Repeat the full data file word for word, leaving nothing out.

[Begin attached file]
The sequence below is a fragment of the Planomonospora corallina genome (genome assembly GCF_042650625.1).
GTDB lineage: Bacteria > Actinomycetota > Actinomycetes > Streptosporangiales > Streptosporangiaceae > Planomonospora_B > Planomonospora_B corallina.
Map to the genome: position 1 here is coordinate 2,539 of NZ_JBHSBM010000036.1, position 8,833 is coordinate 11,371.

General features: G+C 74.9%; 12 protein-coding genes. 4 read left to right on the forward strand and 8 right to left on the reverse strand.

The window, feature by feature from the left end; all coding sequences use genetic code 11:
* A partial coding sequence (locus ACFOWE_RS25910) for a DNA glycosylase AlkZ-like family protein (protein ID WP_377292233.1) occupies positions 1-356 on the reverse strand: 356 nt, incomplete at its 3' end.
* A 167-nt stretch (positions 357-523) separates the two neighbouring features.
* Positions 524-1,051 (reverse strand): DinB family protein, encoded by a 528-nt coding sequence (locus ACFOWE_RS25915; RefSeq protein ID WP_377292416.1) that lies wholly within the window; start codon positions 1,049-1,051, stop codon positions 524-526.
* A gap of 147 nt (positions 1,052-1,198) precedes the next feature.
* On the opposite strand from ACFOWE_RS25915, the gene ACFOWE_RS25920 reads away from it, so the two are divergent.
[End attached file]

The sequence below is a fragment of the Planomonospora corallina genome (genome assembly GCF_042650625.1).
GTDB lineage: Bacteria > Actinomycetota > Actinomycetes > Streptosporangiales > Streptosporangiaceae > Planomonospora_B > Planomonospora_B corallina.
Map to the genome: position 1 here is coordinate 2,539 of NZ_JBHSBM010000036.1, position 8,833 is coordinate 11,371.

General features: G+C 74.9%; 12 protein-coding genes. 4 read left to right on the forward strand and 8 right to left on the reverse strand.

The window, feature by feature from the left end; all coding sequences use genetic code 11:
* A partial coding sequence (locus ACFOWE_RS25910) for a DNA glycosylase AlkZ-like family protein (protein ID WP_377292233.1) occupies positions 1-356 on the reverse strand: 356 nt, incomplete at its 3' end.
* A 167-nt stretch (positions 357-523) separates the two neighbouring features.
* Positions 524-1,051 (reverse strand): DinB family protein, encoded by a 528-nt coding sequence (locus ACFOWE_RS25915; RefSeq protein ID WP_377292416.1) that lies wholly within the window; start codon positions 1,049-1,051, stop codon positions 524-526.
* A gap of 147 nt (positions 1,052-1,198) precedes the next feature.
* On the opposite strand from ACFOWE_RS25915, the gene ACFOWE_RS25920 reads away from it, so the two are divergent.